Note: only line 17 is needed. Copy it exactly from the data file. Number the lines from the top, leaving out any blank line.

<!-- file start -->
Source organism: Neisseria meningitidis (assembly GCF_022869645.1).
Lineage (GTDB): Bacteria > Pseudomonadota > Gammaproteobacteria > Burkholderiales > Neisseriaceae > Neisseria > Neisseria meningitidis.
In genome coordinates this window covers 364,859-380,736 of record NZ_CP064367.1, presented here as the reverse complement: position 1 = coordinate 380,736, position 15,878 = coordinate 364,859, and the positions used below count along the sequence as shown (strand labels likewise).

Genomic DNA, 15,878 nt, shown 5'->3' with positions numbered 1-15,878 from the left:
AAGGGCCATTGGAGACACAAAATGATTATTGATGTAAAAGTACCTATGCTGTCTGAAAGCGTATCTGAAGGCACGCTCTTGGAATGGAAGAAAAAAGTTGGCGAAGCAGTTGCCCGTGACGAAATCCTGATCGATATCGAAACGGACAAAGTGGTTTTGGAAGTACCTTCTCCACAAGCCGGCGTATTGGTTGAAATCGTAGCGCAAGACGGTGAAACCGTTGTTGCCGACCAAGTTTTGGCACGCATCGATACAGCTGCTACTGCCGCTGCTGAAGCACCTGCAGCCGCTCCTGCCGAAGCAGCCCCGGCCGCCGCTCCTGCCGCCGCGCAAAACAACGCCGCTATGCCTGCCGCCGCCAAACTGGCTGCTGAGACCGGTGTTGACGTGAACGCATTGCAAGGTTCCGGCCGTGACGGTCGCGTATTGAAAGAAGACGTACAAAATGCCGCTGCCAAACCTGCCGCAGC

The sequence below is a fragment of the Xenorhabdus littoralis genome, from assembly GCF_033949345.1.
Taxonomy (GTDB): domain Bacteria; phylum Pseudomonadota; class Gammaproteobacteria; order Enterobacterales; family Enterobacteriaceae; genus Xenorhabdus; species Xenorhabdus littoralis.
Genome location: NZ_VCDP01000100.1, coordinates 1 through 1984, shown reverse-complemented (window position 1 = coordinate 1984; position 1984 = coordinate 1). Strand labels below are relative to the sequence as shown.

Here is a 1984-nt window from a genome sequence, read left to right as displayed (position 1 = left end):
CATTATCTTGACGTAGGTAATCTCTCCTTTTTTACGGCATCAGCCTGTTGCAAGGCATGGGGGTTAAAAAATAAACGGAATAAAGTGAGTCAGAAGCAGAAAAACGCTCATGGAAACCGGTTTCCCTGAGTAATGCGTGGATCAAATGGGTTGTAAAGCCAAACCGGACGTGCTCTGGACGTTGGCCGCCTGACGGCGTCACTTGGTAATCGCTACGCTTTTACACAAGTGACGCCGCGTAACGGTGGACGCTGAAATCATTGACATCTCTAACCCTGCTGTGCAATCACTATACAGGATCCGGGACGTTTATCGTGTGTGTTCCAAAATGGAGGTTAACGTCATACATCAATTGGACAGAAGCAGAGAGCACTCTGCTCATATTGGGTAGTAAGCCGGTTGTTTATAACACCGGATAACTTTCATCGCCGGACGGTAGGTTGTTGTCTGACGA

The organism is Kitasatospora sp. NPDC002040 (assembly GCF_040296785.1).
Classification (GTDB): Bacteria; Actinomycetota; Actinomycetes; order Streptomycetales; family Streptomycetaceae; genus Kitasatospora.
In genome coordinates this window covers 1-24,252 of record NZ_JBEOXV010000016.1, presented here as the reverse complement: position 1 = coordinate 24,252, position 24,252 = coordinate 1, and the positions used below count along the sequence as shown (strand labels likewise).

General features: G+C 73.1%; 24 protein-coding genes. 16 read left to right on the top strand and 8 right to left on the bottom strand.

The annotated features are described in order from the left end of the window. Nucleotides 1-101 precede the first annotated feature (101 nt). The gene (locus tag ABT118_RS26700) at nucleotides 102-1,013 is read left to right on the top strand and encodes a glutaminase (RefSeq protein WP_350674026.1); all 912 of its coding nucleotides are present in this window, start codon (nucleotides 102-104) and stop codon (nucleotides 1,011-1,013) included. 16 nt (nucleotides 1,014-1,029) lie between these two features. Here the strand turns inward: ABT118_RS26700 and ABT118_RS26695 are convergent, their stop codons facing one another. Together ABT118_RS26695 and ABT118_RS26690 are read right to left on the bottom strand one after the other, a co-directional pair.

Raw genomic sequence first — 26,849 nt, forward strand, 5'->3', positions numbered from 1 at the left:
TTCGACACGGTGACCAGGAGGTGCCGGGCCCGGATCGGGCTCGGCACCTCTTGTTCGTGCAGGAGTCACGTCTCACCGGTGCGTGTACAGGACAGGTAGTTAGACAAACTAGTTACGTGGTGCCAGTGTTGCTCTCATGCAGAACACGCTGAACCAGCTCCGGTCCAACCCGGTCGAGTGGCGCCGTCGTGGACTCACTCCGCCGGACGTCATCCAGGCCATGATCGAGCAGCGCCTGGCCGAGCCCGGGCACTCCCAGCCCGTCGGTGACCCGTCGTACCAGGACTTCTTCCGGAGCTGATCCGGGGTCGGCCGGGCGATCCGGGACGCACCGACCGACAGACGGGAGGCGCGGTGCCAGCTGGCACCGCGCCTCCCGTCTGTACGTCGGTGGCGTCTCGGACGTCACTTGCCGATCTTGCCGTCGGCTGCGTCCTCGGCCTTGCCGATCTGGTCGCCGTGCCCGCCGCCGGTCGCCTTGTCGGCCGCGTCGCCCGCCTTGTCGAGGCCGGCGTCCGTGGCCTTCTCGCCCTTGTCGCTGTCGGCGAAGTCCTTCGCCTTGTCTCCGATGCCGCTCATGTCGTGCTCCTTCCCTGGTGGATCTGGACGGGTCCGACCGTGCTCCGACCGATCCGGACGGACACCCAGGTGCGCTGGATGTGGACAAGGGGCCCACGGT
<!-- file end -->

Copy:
TTCGACACGGTGACCAGGAGGTGCCGGGCCCGGATCGGGCTCGGCACCTCTTGTTCGTGCAGGAGTCACGTCTCACCGGTGCGTGTACAGGACAGGTAGTTAGACAAACTAGTTACGTGGTGCCAGTGTTGCTCTCATGCAGAACACGCTGAACCAGCTCCGGTCCAACCCGGTCGAGTGGCGCCGTCGTGGACTCACTCCGCCGGACGTCATCCAGGCCATGATCGAGCAGCGCCTGGCCGAGCCCGGGCACTCCCAGCCCGTCGGTGACCCGTCGTACCAGGACTTCTTCCGGAGCTGATCCGGGGTCGGCCGGGCGATCCGGGACGCACCGACCGACAGACGGGAGGCGCGGTGCCAGCTGGCACCGCGCCTCCCGTCTGTACGTCGGTGGCGTCTCGGACGTCACTTGCCGATCTTGCCGTCGGCTGCGTCCTCGGCCTTGCCGATCTGGTCGCCGTGCCCGCCGCCGGTCGCCTTGTCGGCCGCGTCGCCCGCCTTGTCGAGGCCGGCGTCCGTGGCCTTCTCGCCCTTGTCGCTGTCGGCGAAGTCCTTCGCCTTGTCTCCGATGCCGCTCATGTCGTGCTCCTTCCCTGGTGGATCTGGACGGGTCCGACCGTGCTCCGACCGATCCGGACGGACACCCAGGTGCGCTGGATGTGGACAAGGGGCCCACGGT